A New Jersey man, Scott Spina, has been charged with several counts of fraud after purchasing and selling an illegally obtained Tom Brady Super Bowl rings, as announced by the federal prosecutors on Monday.
The 24-year-old was reported to have purchased three 2016 Super Bowl rings after allegedly posing as a former player of the New England Patriots, which permitted him to buy versions of rings intently made for players’ friends and family. Then, he engraved it with the name “Brady” and tried to sell it with the claim that Tom Brady had given the rings to relatives.
“Spina then called the Ring Company, fraudulently identified himself as [the former player], and started ordering three family and friend Super Bowl LI rings with the name ‘Brady’ engraved on each one, which he falsely represented were gifts for the baby of quarterback Tom Brady,” according to the US Department of Justice release. “The rings were at no time authorized by Tom Brady. Defendant Spina intended to obtain the three rings by fraud and to sell them at a substantial profit.”
Spina, a Roseland resident, was charged with one count of mail fraud, three counts of wire fraud and one count of aggravated identity theft.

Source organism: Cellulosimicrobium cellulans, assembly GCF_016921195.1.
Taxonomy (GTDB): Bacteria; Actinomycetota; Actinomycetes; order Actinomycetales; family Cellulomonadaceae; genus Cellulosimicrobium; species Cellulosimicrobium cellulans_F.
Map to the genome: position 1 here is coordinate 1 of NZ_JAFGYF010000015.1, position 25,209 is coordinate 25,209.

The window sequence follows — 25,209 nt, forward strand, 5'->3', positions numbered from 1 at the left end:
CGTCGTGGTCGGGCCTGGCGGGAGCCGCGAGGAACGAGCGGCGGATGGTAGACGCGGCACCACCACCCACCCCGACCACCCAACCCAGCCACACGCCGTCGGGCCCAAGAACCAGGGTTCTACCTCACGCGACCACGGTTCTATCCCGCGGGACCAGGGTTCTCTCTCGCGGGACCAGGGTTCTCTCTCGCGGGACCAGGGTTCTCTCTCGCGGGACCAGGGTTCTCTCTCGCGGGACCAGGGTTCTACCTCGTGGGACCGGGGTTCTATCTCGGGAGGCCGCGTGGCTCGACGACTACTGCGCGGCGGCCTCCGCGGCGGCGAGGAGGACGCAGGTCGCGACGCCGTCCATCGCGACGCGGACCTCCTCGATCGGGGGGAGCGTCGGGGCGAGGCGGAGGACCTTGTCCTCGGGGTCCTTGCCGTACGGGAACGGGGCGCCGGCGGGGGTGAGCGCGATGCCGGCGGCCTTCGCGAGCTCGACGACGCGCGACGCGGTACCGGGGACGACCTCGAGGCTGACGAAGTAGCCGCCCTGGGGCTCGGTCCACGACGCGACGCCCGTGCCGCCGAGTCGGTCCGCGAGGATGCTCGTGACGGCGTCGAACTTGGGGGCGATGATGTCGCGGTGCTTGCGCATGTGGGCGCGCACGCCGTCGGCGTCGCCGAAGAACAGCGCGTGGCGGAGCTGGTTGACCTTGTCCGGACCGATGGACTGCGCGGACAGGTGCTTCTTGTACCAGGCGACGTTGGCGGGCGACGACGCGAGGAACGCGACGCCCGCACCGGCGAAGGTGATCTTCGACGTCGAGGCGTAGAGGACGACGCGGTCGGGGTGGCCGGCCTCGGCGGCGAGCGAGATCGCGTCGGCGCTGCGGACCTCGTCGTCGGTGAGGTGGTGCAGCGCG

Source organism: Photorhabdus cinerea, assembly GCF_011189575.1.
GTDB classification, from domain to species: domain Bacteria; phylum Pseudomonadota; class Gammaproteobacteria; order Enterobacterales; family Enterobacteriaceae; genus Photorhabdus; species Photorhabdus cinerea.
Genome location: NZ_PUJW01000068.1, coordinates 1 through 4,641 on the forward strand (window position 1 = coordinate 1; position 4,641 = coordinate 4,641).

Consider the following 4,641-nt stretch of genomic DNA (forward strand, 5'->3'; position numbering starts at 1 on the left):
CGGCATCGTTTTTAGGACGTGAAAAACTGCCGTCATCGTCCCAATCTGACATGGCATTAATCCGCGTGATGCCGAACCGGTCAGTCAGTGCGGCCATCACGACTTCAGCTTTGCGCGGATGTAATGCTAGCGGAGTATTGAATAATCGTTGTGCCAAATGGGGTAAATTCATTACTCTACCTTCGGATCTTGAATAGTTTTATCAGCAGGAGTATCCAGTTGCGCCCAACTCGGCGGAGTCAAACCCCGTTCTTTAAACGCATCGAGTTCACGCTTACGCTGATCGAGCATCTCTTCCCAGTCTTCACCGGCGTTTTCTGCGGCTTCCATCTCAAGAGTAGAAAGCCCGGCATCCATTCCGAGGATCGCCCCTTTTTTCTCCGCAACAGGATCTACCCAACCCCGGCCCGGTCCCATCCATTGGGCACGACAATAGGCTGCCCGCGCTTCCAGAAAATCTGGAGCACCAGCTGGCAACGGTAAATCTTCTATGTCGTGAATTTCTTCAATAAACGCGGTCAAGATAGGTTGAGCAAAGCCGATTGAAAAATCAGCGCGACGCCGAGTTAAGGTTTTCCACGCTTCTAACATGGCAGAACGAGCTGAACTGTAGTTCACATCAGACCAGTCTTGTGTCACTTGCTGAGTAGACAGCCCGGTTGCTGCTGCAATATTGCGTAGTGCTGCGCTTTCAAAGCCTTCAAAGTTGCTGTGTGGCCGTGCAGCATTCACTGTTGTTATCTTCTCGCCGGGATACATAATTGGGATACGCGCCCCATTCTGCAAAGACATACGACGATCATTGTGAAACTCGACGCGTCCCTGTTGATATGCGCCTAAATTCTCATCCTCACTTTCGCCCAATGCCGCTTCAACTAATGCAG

In the court document report, it stated that Spina’s scheme started in 2017 after he bought a Super Bowl LI ring, given to a Patriots player who subsequently left the team, from an ex-Patriots player. He then sold the ring for $63,000 to a well-known Southern California broker of championship rings.
The same Orange County buyer who bought the first player ring agreed to buy the three family rings for $81,500, three times higher than what Spina had paid for them. However, the purchaser began to doubt that Brady had any nephews and backed out. The buyer reportedly backed out in Nov. 2017. Spina immediately sold them to an auction house for $100,000. Meanwhile, during an auction in February 2018, one of the family rings was sold for $337,219.
In his plea agreement, Spina admitted that he defrauded the Orange County ring broker when he falsely claimed that the rings “were ordered for Tom Brady directly from [the Ring Company] for select family members.” He also confessed that he deceived this victim in relation to three wire transfers for the deposit on the family rings. Spina additionally admitted that he committed identity theft when he claimed to be the former Patriot to purchase the rings.
Spina is scheduled for a federal court appearance in Los Angeles on Jan. 31. He was also said to have agreed to pay restitution to the former Patriots player who sold his Super Bowl ring and other memorabilia.